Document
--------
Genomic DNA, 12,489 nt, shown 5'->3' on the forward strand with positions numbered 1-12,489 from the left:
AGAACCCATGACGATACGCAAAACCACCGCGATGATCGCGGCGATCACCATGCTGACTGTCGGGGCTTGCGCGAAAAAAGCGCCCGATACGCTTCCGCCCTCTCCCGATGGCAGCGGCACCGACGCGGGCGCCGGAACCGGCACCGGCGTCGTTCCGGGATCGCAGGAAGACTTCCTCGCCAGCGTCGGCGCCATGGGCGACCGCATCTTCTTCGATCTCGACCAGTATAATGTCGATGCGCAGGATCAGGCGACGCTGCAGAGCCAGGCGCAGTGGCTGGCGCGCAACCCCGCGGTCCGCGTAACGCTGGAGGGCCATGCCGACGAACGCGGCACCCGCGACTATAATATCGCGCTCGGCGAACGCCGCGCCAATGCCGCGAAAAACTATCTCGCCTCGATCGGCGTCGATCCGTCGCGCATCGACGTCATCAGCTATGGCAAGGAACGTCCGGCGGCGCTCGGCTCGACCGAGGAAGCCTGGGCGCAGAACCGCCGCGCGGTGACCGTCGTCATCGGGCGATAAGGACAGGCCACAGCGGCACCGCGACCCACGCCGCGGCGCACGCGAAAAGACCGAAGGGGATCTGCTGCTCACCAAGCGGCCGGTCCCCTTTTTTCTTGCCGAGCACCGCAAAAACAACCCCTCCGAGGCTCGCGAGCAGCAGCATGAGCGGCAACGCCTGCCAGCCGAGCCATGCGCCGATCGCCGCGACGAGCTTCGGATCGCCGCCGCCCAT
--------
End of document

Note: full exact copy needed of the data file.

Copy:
Genomic DNA, 12,489 nt, shown 5'->3' on the forward strand with positions numbered 1-12,489 from the left:
AGAACCCATGACGATACGCAAAACCACCGCGATGATCGCGGCGATCACCATGCTGACTGTCGGGGCTTGCGCGAAAAAAGCGCCCGATACGCTTCCGCCCTCTCCCGATGGCAGCGGCACCGACGCGGGCGCCGGAACCGGCACCGGCGTCGTTCCGGGATCGCAGGAAGACTTCCTCGCCAGCGTCGGCGCCATGGGCGACCGCATCTTCTTCGATCTCGACCAGTATAATGTCGATGCGCAGGATCAGGCGACGCTGCAGAGCCAGGCGCAGTGGCTGGCGCGCAACCCCGCGGTCCGCGTAACGCTGGAGGGCCATGCCGACGAACGCGGCACCCGCGACTATAATATCGCGCTCGGCGAACGCCGCGCCAATGCCGCGAAAAACTATCTCGCCTCGATCGGCGTCGATCCGTCGCGCATCGACGTCATCAGCTATGGCAAGGAACGTCCGGCGGCGCTCGGCTCGACCGAGGAAGCCTGGGCGCAGAACCGCCGCGCGGTGACCGTCGTCATCGGGCGATAAGGACAGGCCACAGCGGCACCGCGACCCACGCCGCGGCGCACGCGAAAAGACCGAAGGGGATCTGCTGCTCACCAAGCGGCCGGTCCCCTTTTTTCTTGCCGAGCACCGCAAAAACAACCCCTCCGAGGCTCGCGAGCAGCAGCATGAGCGGCAACGCCTGCCAGCCGAGCCATGCGCCGATCGCCGCGACGAGCTTCGGATCGCCGCCGCCCAT